ASD Pathogenesis and Emerging Treatments: Lessons Learned from the Monogenic Syndromic ASD

Cun-Jian Dong, PhD, Xuejun Kong, MD


Autism Spectrum Disorder (ASD) is a group of complex neurodevelopmental disorders characterized by social impairments and repetitive behaviors. It can be divided into two major subcategories:  1) non-syndromic (sporadic or idiopathic) ASD and 2) syndromic ASD that also manifests other characteristic medical conditions and physical features. ASD is a growing public health crisis as its prevalence increases rapidly in recent years. There is no FDA approved drug for the treatment of ASD core symptoms that define the disorder, which is a major challenge in the management of ASD. This is largely due to the lack of a good understanding of its etiology that is highly complex and heterogeneous. Many types of the syndromic ASD are caused by mutations of a single gene (monogenic), which provides an excellent tool to explore the disease mechanisms leading to the pathogenesis of the core symptoms. Here, we briefly review the recent progress in animal studies on the disease mechanisms of the fragile X syndrome and the syndromes caused by loss of function of a key negative regulator along the mTOR signaling cascade due to the deleterious mutations of the respective gene. We emphasize the disrupted signaling pathways likely shared by some non-syndromic ASD cases, and highlight druggable targets and their translation for the treatment of ASD patients.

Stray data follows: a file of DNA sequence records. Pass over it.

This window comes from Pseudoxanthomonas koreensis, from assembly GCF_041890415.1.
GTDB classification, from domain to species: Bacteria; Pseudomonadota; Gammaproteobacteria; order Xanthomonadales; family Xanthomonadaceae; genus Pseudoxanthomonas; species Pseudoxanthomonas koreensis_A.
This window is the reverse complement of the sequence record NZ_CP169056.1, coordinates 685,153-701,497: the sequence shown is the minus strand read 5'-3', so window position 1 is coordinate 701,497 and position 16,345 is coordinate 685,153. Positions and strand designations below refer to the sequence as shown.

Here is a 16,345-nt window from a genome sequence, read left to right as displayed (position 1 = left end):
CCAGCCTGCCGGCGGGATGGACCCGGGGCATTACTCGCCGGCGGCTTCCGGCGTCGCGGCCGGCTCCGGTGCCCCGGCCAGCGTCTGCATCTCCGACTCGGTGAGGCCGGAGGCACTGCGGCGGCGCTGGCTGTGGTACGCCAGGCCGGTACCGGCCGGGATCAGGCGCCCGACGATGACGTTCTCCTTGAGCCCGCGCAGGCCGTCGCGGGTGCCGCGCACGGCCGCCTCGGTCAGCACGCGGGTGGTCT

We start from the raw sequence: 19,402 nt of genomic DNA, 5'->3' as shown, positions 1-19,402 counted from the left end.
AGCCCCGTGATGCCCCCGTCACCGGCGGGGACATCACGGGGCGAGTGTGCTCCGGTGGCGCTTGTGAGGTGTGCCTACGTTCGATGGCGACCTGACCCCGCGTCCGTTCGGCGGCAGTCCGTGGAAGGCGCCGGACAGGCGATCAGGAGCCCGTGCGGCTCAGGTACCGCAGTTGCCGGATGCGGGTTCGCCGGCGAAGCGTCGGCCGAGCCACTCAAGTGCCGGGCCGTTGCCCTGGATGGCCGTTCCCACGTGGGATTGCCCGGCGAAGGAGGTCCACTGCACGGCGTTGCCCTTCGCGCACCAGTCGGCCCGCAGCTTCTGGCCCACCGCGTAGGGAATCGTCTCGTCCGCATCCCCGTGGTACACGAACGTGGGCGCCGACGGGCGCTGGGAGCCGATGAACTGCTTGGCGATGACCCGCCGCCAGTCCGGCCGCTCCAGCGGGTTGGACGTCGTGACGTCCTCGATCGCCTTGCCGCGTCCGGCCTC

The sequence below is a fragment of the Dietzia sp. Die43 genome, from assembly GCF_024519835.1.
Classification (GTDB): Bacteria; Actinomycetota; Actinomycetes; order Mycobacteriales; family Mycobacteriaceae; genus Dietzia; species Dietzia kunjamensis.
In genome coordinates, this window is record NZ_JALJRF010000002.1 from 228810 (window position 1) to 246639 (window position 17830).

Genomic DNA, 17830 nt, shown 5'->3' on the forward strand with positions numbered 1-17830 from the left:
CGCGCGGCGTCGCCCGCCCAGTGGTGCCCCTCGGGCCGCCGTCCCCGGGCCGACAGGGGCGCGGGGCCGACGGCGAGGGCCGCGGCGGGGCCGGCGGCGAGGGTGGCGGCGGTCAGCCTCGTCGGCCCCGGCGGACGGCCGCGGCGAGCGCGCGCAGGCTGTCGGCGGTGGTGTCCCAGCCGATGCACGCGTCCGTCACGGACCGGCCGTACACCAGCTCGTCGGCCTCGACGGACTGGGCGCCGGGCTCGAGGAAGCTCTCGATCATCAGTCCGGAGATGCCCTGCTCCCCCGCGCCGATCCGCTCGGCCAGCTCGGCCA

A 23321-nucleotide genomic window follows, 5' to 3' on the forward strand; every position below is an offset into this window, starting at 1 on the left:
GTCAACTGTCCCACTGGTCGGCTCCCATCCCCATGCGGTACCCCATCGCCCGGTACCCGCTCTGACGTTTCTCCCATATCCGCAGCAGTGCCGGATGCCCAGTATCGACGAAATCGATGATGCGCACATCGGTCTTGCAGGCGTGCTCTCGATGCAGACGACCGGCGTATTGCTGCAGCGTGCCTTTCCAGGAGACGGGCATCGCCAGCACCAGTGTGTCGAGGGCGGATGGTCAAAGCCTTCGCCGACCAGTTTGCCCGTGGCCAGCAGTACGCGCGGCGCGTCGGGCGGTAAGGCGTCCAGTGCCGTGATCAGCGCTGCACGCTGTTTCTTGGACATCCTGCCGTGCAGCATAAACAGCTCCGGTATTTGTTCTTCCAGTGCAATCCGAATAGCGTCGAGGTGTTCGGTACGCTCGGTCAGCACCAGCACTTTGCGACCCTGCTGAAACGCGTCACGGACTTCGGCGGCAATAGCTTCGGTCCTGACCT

[N A J Med Sci. 2017;10(4):148-155.   DOI:  10.7156/najms.2017.1004148]


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